How to choose large crackers

How to choose large crackers

HFG senior nutritionist Rose Carr looks at the cracker options available.

Bored with bread? Cutting back on kilojoules? Looking for more gluten-free options? There are many reasons you may want an easy alternative to the bread-based sandwich, and you can choose from the variety of crispbreads, rice cakes and meal-sized crackers available.

Energy

Most crispbreads, rice cakes and meal-sized crackers are within our recommended 1800kJ or less per 100g, so there’s plenty to choose from. If you are watching your weight, some of these are very lightweight and therefore low in energy (kilojoules) for a serve. For example: two Healtheries Wholegrain Rice Grain Wafers weigh only 12.4g with 190kJ; or 2 Ryvita Pumpkin Seed and Oat Rye Crispbreads weigh 25g with 393kJ.

Fibre

In our ideal world, these products would have 5g or more fibre per 100g as a minimum, and higher-fibre products would have 10g or more fibre per 100g. Unfortunately, many have less than we would like. This could be a problem if we used a lower-fibre rice cake insteadof wholegrain bread on a regular basis, as we would be consuming a lot less fibre in the rice cakes. Most of us need more, not less fibre in our diets, so we would need to make sure we were getting our fibre elsewhere.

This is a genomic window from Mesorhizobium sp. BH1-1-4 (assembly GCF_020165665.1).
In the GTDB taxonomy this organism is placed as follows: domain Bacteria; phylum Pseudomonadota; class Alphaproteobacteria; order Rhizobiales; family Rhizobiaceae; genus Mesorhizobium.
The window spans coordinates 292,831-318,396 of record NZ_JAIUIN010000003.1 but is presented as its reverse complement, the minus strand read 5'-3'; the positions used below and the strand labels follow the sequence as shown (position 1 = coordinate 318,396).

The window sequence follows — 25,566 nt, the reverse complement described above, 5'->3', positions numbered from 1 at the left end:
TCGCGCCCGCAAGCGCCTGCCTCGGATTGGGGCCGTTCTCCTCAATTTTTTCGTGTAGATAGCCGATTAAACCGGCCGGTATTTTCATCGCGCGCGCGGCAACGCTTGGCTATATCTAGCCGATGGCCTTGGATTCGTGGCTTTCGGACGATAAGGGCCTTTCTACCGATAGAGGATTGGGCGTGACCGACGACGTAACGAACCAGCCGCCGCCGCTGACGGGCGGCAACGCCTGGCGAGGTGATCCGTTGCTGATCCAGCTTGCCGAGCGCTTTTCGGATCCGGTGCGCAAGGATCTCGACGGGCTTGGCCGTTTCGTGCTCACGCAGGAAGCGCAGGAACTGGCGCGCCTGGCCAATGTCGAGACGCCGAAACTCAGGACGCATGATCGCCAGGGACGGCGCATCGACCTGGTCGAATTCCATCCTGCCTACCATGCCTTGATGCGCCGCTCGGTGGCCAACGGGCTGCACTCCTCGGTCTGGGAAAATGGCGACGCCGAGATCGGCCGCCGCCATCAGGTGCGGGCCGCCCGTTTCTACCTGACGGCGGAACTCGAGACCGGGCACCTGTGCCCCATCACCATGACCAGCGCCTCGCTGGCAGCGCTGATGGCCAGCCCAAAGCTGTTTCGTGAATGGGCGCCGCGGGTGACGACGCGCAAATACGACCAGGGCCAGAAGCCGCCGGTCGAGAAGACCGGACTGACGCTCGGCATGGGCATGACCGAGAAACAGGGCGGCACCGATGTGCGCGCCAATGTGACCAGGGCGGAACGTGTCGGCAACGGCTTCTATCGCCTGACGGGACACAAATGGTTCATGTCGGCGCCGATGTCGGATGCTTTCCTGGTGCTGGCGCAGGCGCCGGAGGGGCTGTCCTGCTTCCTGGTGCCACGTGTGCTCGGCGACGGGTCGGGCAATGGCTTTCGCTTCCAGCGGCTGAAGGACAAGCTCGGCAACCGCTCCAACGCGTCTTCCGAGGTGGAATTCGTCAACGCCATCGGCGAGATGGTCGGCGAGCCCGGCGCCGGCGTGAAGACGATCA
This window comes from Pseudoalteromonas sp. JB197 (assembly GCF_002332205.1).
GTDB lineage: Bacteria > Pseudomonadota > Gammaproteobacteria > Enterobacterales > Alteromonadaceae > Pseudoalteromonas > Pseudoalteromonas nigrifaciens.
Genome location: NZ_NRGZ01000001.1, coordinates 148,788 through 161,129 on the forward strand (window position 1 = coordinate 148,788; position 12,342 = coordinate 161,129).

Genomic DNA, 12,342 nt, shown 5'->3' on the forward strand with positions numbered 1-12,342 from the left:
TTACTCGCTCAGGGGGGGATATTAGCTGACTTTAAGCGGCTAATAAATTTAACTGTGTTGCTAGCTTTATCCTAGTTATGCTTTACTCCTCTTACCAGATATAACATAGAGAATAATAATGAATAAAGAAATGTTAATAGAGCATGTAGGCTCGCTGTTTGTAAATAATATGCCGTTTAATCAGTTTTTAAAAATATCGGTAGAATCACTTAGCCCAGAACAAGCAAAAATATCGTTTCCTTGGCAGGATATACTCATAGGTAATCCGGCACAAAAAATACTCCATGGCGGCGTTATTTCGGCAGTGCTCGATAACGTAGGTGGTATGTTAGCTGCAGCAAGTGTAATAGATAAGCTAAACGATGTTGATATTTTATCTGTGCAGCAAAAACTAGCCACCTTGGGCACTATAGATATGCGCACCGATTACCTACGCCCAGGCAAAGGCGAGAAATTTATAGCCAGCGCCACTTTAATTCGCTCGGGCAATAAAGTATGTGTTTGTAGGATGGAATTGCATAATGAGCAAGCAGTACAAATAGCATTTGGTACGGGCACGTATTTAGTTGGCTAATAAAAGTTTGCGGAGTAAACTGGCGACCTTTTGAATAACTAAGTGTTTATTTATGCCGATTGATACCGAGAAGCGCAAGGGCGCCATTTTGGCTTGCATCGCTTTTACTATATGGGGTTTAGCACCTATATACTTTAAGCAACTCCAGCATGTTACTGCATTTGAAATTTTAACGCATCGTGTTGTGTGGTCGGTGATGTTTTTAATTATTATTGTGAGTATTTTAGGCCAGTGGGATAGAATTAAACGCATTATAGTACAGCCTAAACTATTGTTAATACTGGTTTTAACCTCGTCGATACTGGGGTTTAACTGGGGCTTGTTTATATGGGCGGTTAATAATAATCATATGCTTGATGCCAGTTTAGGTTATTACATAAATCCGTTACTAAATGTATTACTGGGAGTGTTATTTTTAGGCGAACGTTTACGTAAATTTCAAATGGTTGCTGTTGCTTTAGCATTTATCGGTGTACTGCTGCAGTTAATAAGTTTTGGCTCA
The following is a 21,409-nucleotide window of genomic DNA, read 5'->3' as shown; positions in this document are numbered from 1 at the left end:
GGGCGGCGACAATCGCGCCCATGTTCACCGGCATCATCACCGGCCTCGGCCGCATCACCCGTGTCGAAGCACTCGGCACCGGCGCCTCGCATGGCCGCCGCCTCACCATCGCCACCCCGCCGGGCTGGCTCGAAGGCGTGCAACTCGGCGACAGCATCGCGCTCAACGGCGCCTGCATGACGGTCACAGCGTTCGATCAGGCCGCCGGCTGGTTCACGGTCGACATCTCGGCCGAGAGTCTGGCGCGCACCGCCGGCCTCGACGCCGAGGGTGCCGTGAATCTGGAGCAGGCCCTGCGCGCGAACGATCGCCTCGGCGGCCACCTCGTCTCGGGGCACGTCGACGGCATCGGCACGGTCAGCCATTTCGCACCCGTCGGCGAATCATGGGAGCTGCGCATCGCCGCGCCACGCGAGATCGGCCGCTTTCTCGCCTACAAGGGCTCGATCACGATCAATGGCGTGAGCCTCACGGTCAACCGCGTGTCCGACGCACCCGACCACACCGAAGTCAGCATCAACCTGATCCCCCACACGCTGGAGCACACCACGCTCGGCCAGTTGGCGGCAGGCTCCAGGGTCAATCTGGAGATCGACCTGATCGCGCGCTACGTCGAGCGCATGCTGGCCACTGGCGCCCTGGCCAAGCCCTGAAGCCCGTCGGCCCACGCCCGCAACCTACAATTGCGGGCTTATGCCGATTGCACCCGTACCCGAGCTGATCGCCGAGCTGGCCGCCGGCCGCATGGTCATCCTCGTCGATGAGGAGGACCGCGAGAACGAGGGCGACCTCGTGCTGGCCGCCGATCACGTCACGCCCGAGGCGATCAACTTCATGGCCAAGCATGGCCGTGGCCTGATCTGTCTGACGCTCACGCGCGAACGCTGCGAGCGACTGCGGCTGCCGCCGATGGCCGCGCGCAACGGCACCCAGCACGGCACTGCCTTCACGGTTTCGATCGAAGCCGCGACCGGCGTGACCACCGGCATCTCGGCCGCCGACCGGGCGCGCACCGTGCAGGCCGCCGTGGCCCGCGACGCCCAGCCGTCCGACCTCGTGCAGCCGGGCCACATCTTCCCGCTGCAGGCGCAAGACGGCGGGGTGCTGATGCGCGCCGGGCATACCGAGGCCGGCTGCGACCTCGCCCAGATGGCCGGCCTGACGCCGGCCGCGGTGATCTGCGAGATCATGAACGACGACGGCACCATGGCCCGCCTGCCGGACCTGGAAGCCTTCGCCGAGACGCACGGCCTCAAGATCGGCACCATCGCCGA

Sodium

Ideally aim for 500mg or less sodium per 100g. Many products are within this range, and 800mg or less sodium per 100g is still not too bad. Avoid anything higher.

Saturated fat

As for standard crackers, we recommend products with 1g saturated fat or less per 100g, and up to 2g saturated fat per 100g is OK. Generally, saturated fat is not a problem in these products.

Gluten

Wheat, rye and barley all contain gluten, but rice and corn don’t, so many rice cakes and corn thins will be gluten-free.

If you have coeliac disease and have to exclude all gluten from your diet, however, make sure the product is labelled as gluten-free or check to make sure there are no gluten-containing ingredients.

Author: Rose Carr

Healthy Food Guide

First published: Apr 2012

2017-04-03 16:47:20

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